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Increase in India's Forest Cover May Have Only Occurred in Plantations

India's forest cover may have gone up to 7,08,273 sq km, 21.5 percent of the country’s geographical area, from 7,01,495 sq km two years ago.

News18.com

Updated:February 15, 2018, 1:23 PM IST
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Increase in India's Forest Cover May Have Only Occurred in Plantations
Picture for Representation.
New Delhi: India's latest report on forest cover which recorded an increase has been a celebrated, but it could be masking a larger problem.

The country's forest cover increased by 6778 sq km, or 1 percent, between the two India State of Forest Reports (ISFR) of 2015 and 2017.

The increase, said the 2017 report, was due to forest cover going up in states such as Andhra Pradesh, Karnataka and Kerala, due to plantation and conservation activities "both within and outside the Recorded Forest areas as well as improvement in interpretation due to better radiometric resolution of the recent satellite data from Resourcesat-2".

India's forest cover may have gone up to 7,08,273 sq km, 21.5 percent of the country’s geographical area, from 7,01,495 sq km two years ago.

However, according to Scroll, this could be masking deforestation as the increase in forest cover could be happening largely on plantations, instead of forests. There was a loss of 21,000 sq km of standing forests, between 2015 and 2017, while 24,000 sq km of denuded land turned green, said the report. This is too fast for a natural forest to grow.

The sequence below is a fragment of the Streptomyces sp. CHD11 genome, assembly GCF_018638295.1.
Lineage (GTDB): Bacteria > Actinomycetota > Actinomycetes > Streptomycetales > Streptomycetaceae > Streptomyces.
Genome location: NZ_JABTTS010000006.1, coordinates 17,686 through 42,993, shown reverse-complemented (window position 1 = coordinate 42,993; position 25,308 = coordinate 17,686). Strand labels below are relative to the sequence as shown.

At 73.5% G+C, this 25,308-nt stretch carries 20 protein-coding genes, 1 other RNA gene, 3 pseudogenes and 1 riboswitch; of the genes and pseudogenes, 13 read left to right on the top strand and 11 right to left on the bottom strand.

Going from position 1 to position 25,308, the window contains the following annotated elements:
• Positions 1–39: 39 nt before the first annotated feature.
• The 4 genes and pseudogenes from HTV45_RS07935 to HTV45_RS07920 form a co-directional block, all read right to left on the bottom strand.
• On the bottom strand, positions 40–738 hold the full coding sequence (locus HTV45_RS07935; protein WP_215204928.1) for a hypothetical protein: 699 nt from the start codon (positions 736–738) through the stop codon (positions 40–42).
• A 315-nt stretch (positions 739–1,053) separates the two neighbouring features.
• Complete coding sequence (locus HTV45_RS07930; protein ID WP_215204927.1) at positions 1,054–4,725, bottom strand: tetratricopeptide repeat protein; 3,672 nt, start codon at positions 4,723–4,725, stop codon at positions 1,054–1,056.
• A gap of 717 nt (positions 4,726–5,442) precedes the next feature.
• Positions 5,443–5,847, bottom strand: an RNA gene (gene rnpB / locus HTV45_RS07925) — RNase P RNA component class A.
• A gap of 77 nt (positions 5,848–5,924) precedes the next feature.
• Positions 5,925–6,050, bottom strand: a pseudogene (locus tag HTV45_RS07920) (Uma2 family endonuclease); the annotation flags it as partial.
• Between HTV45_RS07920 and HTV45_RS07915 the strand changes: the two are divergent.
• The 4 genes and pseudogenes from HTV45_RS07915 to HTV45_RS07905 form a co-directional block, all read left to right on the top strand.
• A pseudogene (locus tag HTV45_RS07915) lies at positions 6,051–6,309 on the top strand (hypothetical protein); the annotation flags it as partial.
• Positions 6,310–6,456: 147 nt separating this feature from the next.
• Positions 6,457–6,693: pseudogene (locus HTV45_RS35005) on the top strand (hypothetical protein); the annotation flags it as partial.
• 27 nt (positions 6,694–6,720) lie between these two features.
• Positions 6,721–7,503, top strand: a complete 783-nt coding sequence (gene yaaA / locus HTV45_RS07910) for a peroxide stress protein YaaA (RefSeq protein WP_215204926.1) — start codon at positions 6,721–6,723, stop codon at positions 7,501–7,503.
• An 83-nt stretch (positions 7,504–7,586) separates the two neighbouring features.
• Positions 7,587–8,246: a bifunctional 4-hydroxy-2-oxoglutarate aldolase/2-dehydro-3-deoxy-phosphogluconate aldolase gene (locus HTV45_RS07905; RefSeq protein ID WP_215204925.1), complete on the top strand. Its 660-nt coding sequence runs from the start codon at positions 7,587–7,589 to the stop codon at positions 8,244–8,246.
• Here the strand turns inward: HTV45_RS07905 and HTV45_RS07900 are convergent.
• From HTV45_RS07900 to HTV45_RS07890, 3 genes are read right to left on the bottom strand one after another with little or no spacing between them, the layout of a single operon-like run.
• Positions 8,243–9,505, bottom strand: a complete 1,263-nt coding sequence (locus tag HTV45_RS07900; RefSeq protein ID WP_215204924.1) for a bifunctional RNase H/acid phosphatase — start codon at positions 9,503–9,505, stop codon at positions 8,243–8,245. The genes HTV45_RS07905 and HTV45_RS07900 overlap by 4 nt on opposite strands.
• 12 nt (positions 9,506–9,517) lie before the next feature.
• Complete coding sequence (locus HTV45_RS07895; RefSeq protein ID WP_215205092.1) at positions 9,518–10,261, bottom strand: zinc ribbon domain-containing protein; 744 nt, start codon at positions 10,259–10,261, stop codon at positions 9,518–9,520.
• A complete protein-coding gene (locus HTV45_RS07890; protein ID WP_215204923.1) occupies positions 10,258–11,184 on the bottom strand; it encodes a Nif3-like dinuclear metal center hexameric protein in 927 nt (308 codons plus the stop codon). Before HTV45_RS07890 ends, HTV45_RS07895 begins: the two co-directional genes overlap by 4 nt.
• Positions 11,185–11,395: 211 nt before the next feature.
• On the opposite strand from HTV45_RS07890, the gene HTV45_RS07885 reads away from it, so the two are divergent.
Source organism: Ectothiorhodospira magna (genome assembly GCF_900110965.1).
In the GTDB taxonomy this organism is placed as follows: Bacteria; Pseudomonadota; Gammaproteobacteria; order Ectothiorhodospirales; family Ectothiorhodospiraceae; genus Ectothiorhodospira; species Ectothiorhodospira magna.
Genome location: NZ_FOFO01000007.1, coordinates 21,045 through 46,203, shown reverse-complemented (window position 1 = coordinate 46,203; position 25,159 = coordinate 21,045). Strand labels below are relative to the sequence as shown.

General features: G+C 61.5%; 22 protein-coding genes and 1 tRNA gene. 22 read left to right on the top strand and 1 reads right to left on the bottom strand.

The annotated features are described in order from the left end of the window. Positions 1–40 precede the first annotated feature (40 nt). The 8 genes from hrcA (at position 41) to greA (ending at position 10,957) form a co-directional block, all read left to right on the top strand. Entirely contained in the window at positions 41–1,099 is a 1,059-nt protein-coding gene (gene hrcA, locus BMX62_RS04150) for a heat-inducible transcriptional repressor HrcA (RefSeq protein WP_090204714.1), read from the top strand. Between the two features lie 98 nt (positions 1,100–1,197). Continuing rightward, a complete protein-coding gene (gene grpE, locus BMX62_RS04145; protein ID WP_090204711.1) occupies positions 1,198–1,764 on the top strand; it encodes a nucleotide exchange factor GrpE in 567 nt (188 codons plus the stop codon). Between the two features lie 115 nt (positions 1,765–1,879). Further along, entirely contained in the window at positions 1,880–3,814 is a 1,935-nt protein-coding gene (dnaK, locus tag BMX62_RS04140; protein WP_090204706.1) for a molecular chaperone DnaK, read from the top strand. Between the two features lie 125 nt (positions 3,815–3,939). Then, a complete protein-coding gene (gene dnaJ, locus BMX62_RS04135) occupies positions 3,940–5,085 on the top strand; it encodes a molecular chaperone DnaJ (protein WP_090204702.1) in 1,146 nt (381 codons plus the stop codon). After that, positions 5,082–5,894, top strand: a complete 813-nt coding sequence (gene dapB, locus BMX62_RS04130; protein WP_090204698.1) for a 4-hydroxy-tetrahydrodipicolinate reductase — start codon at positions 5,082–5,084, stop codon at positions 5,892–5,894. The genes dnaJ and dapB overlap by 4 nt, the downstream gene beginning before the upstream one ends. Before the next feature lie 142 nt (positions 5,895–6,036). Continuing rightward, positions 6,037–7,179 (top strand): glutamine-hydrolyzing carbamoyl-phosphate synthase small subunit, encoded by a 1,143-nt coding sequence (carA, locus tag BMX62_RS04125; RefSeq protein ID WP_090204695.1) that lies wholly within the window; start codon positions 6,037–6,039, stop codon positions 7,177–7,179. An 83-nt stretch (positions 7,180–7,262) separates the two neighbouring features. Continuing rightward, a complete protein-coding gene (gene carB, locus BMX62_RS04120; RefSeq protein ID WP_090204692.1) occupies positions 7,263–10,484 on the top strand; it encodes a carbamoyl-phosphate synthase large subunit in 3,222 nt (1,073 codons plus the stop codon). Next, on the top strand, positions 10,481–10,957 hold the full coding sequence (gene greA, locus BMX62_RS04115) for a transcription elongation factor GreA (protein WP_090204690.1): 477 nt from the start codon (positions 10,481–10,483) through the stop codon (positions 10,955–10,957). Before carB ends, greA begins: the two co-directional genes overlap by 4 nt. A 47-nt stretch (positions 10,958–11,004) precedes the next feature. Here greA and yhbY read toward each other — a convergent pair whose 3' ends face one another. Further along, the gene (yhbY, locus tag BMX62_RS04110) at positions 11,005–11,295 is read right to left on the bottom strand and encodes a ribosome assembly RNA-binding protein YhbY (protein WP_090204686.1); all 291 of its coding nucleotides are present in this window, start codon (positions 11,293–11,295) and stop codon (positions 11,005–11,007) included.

Plantation has been mentioned in the ISFR, as an area where forest cover is increasing. They are included in the government's definition of forest cover. However, unlike a forest, a plantation is managed area of mono-specific trees, sometimes alien to the land that can harm the natural vegetation of the area. They cannon hope to match the rich bio-diversity and ecosystems of natural forests.

The fact that the ISFR touches on improved mapping technology is important, too. With better technology, it is a possibility that existing forest cover is being more minutely surveyed, instead of it actually increasing.

Another news report, in the Hindu, today, pointed out the alarmingly slow growth of green cover in Tamil Nadu. At only 102 sq.km in the past two years, it has had the slowest growth rate in all the southern states. This has happened due to "legal tree felling". The Nilgiris were the worst hit, with a loss of nearly 144 sq.km.

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| Edited by: Ashish Yechury
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